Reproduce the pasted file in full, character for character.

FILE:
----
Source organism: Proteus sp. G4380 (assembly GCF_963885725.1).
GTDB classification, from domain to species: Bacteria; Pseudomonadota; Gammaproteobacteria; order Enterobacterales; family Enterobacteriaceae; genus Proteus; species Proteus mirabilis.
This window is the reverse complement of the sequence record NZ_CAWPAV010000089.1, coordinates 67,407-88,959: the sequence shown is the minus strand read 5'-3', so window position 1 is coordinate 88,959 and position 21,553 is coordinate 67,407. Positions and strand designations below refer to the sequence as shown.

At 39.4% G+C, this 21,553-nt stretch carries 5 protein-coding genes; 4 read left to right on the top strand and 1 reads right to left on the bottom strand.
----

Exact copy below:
Source organism: Proteus sp. G4380 (assembly GCF_963885725.1).
GTDB classification, from domain to species: Bacteria; Pseudomonadota; Gammaproteobacteria; order Enterobacterales; family Enterobacteriaceae; genus Proteus; species Proteus mirabilis.
This window is the reverse complement of the sequence record NZ_CAWPAV010000089.1, coordinates 67,407-88,959: the sequence shown is the minus strand read 5'-3', so window position 1 is coordinate 88,959 and position 21,553 is coordinate 67,407. Positions and strand designations below refer to the sequence as shown.

At 39.4% G+C, this 21,553-nt stretch carries 5 protein-coding genes; 4 read left to right on the top strand and 1 reads right to left on the bottom strand.